One might be mistaken in assuming that all ministries other than that of the PM are equal. This isn’t the case. The 32 ministries vary in importance, and the parties they are awarded to reflect the influence that party wields within government.

In a recent paper, Colin Filer and coauthors developed a useful hierarchy of ministries in PNG’s cabinet. This hierarchy ranked ministries in descending order of control of finances:

  1. PM
  2. Deputy PM
  3. Foreign affairs and central agency ministries: treasury, finance, national planning and monitoring, justice, public service, and provincial affairs
  4. Economic portfolios: lands, mining, petroleum, agriculture, coffee, palm oil, livestock, forests, fisheries, trade and industry, and public enterprises
  5. Others

The PM has always come from the largest party. For deputy PM, only following both elections was the deputy PM position held by the PM’s party. In 2019, a middle-sized party was given deputy PM. From 2020, the second largest party in government – the United Labour Party – was given deputy PM. For the bottom three tier ministries, the PM’s party (PNC from 2017 to 2019, and PANGU since) held most ministries, although smaller parties also held several.

The government has recently announced it will create six new portfolios, citing a larger parliament and population as the reasons. It is unclear what type of ministries these will be, but creating new ministries will require amending section 144 of the constitution, which limits the number of ministries to 32. This section was last amended in 2010, when the cap on ministries was lifted from a quarter of parliament (then 27) to 32. Parliament has since grown by nine seats (the creation of provinces Hela and Jiwaka in 2012, and the seven new districts in 2022) to 118. PNG’s population of 9.3 million is also 37% larger than it was in 2010.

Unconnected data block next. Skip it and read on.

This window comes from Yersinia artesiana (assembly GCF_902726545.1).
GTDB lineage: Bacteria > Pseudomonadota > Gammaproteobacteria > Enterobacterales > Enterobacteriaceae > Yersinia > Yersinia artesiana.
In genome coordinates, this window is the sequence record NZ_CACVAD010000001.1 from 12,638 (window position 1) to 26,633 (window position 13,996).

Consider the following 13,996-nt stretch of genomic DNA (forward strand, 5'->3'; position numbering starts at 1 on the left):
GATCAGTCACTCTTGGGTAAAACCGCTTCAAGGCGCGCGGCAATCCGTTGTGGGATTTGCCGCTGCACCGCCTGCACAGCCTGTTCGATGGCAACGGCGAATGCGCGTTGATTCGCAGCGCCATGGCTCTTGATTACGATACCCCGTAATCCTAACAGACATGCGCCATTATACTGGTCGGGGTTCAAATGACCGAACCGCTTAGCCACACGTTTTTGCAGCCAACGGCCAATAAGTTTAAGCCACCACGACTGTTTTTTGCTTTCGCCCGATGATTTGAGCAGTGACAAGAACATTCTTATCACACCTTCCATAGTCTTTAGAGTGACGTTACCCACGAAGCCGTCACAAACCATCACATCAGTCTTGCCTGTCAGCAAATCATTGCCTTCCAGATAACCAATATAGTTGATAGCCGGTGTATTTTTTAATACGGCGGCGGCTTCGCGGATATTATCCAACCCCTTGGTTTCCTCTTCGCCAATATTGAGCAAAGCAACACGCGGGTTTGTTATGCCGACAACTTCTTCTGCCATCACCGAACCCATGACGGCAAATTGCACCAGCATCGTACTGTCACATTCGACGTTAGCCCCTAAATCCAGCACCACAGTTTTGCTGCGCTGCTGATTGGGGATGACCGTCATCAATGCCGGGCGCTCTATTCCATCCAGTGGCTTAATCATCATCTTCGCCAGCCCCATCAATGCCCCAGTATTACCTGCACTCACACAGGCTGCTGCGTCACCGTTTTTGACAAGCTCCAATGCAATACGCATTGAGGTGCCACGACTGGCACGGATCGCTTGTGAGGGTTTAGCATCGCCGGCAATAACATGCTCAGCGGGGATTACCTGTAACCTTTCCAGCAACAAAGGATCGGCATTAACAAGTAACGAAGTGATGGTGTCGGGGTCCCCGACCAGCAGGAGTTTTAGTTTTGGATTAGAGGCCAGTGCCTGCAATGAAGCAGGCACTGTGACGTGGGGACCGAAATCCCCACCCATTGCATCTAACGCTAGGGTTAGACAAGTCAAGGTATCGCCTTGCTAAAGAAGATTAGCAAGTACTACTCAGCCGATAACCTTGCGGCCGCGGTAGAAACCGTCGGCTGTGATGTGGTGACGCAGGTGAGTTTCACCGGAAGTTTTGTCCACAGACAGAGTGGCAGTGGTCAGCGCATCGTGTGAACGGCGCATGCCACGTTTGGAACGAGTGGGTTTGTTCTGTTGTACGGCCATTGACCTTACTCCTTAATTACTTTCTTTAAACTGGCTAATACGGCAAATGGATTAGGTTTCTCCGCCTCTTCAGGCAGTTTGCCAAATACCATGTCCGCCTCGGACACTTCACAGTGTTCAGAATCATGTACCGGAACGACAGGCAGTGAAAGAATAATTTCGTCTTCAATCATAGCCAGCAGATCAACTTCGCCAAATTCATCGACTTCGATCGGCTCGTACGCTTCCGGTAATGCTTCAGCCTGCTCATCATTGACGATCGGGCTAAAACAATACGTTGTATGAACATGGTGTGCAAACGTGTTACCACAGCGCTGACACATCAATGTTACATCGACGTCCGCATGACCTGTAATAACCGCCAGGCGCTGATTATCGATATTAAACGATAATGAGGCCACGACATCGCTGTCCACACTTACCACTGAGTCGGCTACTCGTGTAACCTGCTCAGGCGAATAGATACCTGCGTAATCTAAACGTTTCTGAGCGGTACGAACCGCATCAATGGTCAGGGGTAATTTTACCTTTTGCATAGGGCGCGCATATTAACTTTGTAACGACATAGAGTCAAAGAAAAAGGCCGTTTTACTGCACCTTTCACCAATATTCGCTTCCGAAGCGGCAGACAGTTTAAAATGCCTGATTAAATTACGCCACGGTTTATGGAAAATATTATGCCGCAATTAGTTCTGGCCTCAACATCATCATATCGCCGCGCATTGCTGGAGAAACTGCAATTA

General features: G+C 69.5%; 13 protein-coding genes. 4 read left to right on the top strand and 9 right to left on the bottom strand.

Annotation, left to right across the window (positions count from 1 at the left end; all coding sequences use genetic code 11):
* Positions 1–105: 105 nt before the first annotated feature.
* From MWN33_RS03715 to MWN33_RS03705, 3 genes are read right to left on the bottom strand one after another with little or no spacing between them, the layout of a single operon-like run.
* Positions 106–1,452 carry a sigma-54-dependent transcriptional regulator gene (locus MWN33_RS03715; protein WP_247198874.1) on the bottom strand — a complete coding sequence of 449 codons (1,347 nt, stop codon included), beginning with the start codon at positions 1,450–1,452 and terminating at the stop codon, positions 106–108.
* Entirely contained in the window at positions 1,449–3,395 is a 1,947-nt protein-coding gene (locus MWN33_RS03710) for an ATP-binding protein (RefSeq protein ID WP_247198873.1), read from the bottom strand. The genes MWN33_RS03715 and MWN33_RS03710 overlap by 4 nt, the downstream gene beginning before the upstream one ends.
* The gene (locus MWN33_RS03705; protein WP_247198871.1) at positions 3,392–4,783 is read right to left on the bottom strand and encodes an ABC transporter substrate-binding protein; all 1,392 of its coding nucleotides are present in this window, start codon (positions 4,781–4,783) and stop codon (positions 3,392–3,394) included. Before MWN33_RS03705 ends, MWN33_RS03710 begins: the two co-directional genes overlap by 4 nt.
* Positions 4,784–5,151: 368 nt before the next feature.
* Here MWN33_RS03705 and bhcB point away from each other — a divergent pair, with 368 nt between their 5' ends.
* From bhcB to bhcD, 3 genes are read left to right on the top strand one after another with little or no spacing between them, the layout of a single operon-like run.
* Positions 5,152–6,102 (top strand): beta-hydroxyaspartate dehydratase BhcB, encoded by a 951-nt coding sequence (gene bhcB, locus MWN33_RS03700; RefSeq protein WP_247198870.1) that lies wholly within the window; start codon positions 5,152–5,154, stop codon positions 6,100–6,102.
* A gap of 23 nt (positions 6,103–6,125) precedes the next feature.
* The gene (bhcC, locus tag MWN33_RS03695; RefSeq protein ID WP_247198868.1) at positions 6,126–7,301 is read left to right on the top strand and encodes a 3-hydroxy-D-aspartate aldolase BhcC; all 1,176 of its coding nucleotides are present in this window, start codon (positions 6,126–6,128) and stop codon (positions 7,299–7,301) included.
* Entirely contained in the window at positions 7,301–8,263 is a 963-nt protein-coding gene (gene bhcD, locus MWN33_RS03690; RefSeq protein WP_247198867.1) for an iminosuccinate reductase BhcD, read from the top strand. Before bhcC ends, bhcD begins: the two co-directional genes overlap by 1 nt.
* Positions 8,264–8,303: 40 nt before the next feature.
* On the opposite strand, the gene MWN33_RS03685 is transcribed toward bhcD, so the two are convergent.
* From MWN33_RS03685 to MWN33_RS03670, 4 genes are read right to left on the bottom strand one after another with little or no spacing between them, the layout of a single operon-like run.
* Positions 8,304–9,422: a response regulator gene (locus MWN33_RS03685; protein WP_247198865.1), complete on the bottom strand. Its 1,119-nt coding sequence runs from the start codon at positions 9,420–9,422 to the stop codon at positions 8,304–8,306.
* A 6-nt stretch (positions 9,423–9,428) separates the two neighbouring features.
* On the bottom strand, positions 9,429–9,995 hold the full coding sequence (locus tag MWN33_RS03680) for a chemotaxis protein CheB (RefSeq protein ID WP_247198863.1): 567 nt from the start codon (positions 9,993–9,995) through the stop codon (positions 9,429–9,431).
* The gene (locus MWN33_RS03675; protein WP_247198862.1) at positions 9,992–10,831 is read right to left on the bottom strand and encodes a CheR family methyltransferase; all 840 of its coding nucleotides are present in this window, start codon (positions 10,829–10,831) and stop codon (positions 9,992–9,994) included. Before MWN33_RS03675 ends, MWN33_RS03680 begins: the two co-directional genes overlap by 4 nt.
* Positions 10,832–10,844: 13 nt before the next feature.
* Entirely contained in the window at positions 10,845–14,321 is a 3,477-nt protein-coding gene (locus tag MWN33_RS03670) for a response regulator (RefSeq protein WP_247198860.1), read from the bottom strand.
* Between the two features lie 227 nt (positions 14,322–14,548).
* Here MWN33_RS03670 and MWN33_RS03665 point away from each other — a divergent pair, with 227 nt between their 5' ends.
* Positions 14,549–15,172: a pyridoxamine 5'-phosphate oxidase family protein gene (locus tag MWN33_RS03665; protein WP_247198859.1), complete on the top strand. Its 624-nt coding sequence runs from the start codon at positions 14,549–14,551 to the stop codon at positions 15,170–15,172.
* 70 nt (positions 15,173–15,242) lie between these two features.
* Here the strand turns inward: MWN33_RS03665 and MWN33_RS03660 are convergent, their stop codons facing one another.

Creating additional ministries is also likely a ploy to strengthen alliances within PANGU and the broader coalition, given Marape faces votes of no confidence in 2024. But as the digital magazine Exepreneur points out, these new ministries will likely further fragment responsibilities and resources, and worsen existing challenges in service delivery.

In conclusion, ministries are used by the PM to strengthen alliances within their party. Outside the PM’s party, ministries are generally awarded proportionally to parties according to their size, and to parties with influential MPs.

For Marape, ministries will feature prominently in his calculus to stave off a vote of no confidence as 2024 nears.

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This research was undertaken with the support of the ANU-UPNG Partnership, an initiative of the PNG-Australia Partnership, funded by the Department of Foreign Affairs and Trade. The views are those of the author only.

Maholopa Laveil

Maholopa Laveil is an economics lecturer at the University of Papua New Guinea.